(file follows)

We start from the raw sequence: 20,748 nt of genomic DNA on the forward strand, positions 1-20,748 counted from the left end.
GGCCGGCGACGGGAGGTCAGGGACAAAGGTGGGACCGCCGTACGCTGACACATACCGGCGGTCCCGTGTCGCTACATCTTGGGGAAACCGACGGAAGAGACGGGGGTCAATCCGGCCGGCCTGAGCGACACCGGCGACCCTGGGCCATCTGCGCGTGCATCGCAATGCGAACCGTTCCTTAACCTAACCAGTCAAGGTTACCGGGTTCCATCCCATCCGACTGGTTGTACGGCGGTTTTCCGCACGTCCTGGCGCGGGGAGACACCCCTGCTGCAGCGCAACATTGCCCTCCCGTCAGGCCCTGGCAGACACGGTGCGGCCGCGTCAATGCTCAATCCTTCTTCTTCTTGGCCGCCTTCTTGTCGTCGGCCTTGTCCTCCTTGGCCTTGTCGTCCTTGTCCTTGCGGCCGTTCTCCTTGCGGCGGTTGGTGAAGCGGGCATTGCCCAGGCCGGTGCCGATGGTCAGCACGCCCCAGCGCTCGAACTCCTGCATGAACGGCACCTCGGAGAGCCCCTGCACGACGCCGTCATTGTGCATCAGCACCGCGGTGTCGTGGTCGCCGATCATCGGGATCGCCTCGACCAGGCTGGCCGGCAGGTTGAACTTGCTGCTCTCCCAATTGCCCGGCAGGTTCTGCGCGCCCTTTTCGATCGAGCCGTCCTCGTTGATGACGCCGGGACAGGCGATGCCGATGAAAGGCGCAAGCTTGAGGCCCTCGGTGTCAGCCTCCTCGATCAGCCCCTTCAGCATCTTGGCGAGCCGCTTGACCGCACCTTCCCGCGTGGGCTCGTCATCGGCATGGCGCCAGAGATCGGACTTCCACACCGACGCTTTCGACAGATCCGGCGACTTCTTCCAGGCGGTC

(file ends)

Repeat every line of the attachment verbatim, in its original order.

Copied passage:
We start from the raw sequence: 20,748 nt of genomic DNA on the forward strand, positions 1-20,748 counted from the left end.
GGCCGGCGACGGGAGGTCAGGGACAAAGGTGGGACCGCCGTACGCTGACACATACCGGCGGTCCCGTGTCGCTACATCTTGGGGAAACCGACGGAAGAGACGGGGGTCAATCCGGCCGGCCTGAGCGACACCGGCGACCCTGGGCCATCTGCGCGTGCATCGCAATGCGAACCGTTCCTTAACCTAACCAGTCAAGGTTACCGGGTTCCATCCCATCCGACTGGTTGTACGGCGGTTTTCCGCACGTCCTGGCGCGGGGAGACACCCCTGCTGCAGCGCAACATTGCCCTCCCGTCAGGCCCTGGCAGACACGGTGCGGCCGCGTCAATGCTCAATCCTTCTTCTTCTTGGCCGCCTTCTTGTCGTCGGCCTTGTCCTCCTTGGCCTTGTCGTCCTTGTCCTTGCGGCCGTTCTCCTTGCGGCGGTTGGTGAAGCGGGCATTGCCCAGGCCGGTGCCGATGGTCAGCACGCCCCAGCGCTCGAACTCCTGCATGAACGGCACCTCGGAGAGCCCCTGCACGACGCCGTCATTGTGCATCAGCACCGCGGTGTCGTGGTCGCCGATCATCGGGATCGCCTCGACCAGGCTGGCCGGCAGGTTGAACTTGCTGCTCTCCCAATTGCCCGGCAGGTTCTGCGCGCCCTTTTCGATCGAGCCGTCCTCGTTGATGACGCCGGGACAGGCGATGCCGATGAAAGGCGCAAGCTTGAGGCCCTCGGTGTCAGCCTCCTCGATCAGCCCCTTCAGCATCTTGGCGAGCCGCTTGACCGCACCTTCCCGCGTGGGCTCGTCATCGGCATGGCGCCAGAGATCGGACTTCCACACCGACGCTTTCGACAGATCCGGCGACTTCTTCCAGGCGGTC